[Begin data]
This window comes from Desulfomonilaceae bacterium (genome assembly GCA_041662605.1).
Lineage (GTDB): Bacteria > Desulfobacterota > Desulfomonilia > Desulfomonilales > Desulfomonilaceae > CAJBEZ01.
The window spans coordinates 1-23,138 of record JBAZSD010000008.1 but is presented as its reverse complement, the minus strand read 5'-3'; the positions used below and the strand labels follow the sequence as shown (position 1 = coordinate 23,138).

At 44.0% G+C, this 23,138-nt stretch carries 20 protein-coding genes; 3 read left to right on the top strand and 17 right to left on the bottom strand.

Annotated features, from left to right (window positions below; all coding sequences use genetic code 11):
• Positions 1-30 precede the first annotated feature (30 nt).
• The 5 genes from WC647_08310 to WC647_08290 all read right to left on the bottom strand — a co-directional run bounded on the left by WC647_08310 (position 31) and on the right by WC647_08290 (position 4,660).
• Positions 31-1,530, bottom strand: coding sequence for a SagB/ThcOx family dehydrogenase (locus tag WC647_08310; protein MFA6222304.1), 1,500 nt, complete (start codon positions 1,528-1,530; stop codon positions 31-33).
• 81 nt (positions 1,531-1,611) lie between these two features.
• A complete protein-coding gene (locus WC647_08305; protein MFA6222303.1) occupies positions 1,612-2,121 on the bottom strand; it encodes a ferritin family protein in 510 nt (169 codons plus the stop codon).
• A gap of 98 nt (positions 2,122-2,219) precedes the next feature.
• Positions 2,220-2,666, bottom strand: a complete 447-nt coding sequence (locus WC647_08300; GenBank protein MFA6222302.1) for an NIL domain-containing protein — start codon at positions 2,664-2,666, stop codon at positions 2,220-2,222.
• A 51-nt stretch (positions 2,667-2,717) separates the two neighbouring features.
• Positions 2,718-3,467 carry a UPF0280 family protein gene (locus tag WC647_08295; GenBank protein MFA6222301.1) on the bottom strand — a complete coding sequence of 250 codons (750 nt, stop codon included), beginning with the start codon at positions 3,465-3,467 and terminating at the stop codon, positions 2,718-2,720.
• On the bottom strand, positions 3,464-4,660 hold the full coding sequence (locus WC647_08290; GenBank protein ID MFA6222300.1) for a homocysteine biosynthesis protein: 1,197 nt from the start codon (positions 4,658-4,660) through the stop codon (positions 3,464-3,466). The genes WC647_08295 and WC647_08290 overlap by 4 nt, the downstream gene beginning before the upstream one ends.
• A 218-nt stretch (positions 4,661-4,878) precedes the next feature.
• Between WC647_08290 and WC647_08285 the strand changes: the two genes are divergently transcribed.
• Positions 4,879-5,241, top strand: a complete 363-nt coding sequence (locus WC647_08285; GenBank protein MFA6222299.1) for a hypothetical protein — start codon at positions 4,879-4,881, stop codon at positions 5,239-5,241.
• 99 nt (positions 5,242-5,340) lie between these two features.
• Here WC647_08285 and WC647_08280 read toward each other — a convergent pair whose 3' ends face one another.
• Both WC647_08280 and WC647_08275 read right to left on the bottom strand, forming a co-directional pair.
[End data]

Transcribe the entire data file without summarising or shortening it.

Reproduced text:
This window comes from Desulfomonilaceae bacterium (genome assembly GCA_041662605.1).
Lineage (GTDB): Bacteria > Desulfobacterota > Desulfomonilia > Desulfomonilales > Desulfomonilaceae > CAJBEZ01.
The window spans coordinates 1-23,138 of record JBAZSD010000008.1 but is presented as its reverse complement, the minus strand read 5'-3'; the positions used below and the strand labels follow the sequence as shown (position 1 = coordinate 23,138).

At 44.0% G+C, this 23,138-nt stretch carries 20 protein-coding genes; 3 read left to right on the top strand and 17 right to left on the bottom strand.

Annotated features, from left to right (window positions below; all coding sequences use genetic code 11):
• Positions 1-30 precede the first annotated feature (30 nt).
• The 5 genes from WC647_08310 to WC647_08290 all read right to left on the bottom strand — a co-directional run bounded on the left by WC647_08310 (position 31) and on the right by WC647_08290 (position 4,660).
• Positions 31-1,530, bottom strand: coding sequence for a SagB/ThcOx family dehydrogenase (locus tag WC647_08310; protein MFA6222304.1), 1,500 nt, complete (start codon positions 1,528-1,530; stop codon positions 31-33).
• 81 nt (positions 1,531-1,611) lie between these two features.
• A complete protein-coding gene (locus WC647_08305; protein MFA6222303.1) occupies positions 1,612-2,121 on the bottom strand; it encodes a ferritin family protein in 510 nt (169 codons plus the stop codon).
• A gap of 98 nt (positions 2,122-2,219) precedes the next feature.
• Positions 2,220-2,666, bottom strand: a complete 447-nt coding sequence (locus WC647_08300; GenBank protein MFA6222302.1) for an NIL domain-containing protein — start codon at positions 2,664-2,666, stop codon at positions 2,220-2,222.
• A 51-nt stretch (positions 2,667-2,717) separates the two neighbouring features.
• Positions 2,718-3,467 carry a UPF0280 family protein gene (locus tag WC647_08295; GenBank protein MFA6222301.1) on the bottom strand — a complete coding sequence of 250 codons (750 nt, stop codon included), beginning with the start codon at positions 3,465-3,467 and terminating at the stop codon, positions 2,718-2,720.
• On the bottom strand, positions 3,464-4,660 hold the full coding sequence (locus WC647_08290; GenBank protein ID MFA6222300.1) for a homocysteine biosynthesis protein: 1,197 nt from the start codon (positions 4,658-4,660) through the stop codon (positions 3,464-3,466). The genes WC647_08295 and WC647_08290 overlap by 4 nt, the downstream gene beginning before the upstream one ends.
• A 218-nt stretch (positions 4,661-4,878) precedes the next feature.
• Between WC647_08290 and WC647_08285 the strand changes: the two genes are divergently transcribed.
• Positions 4,879-5,241, top strand: a complete 363-nt coding sequence (locus WC647_08285; GenBank protein MFA6222299.1) for a hypothetical protein — start codon at positions 4,879-4,881, stop codon at positions 5,239-5,241.
• 99 nt (positions 5,242-5,340) lie between these two features.
• Here WC647_08285 and WC647_08280 read toward each other — a convergent pair whose 3' ends face one another.
• Both WC647_08280 and WC647_08275 read right to left on the bottom strand, forming a co-directional pair.